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About Mesozoic Pteridophylls
American Journal of Botany
Vol. 56, No. 7, Special Issue: XI International Botanical Congress Held at the University of Washington (Aug., 1969), pp. 814-819
Published by: Botanical Society of America, Inc.
Stable URL: http://www.jstor.org/stable/2440603
Page Count: 6
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Two types of pteridophylls are very common in the Mesozoic era: the Polypodium and the Dipteridaceae. The Polypodium-type formed by pendulous overtopping is represented in the Mesozoic era by the form-genus Cladophlebis, in the Paleozoic era by the form-genus Pecopteris, and today by Dryopteris. Overtopping differs in these three pteridophylls. Nearly all Paleozoic pteridophylls show a catadromic structure. Today pteridophylls with anadromic and combined catadromic/anadromic structures are the dominant ones. The Mesozoic genera demonstrate a transitional structure: catadromic structures are still frequent, but equally frequent are combined catadromic/anadromic structures. Pteridophylls solely with anadromic structures are unknown in the Mesozoic era. The Dipteridaceae-type is almost exclusively Mesozoic. It is primitive in the dichotomy of the rachis, but advanced in that it is net-veined. Thus the Mesozoic pteridophylls represent connecting links between Paleozoic and recent leaf-types. This nature of Mesozoic pteridophylls can be understood only on the basis of the telome theory.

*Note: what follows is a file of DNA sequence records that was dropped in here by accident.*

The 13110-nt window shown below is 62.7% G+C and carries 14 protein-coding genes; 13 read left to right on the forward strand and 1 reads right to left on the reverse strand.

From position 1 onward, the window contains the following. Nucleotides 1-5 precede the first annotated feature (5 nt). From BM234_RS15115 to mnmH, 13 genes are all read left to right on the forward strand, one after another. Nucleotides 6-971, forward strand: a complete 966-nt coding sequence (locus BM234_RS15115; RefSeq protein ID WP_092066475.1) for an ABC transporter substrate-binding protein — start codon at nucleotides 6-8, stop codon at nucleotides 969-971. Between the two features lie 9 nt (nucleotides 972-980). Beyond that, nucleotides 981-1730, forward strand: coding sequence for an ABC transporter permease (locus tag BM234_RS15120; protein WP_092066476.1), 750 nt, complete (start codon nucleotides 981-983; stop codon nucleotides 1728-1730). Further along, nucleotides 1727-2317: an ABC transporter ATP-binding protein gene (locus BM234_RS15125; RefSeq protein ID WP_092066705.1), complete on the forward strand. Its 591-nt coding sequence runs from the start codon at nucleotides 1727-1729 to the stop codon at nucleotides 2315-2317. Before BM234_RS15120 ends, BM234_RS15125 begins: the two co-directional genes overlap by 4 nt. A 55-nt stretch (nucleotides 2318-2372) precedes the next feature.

American Journal of Botany © 1969 Botanical Society of America, Inc.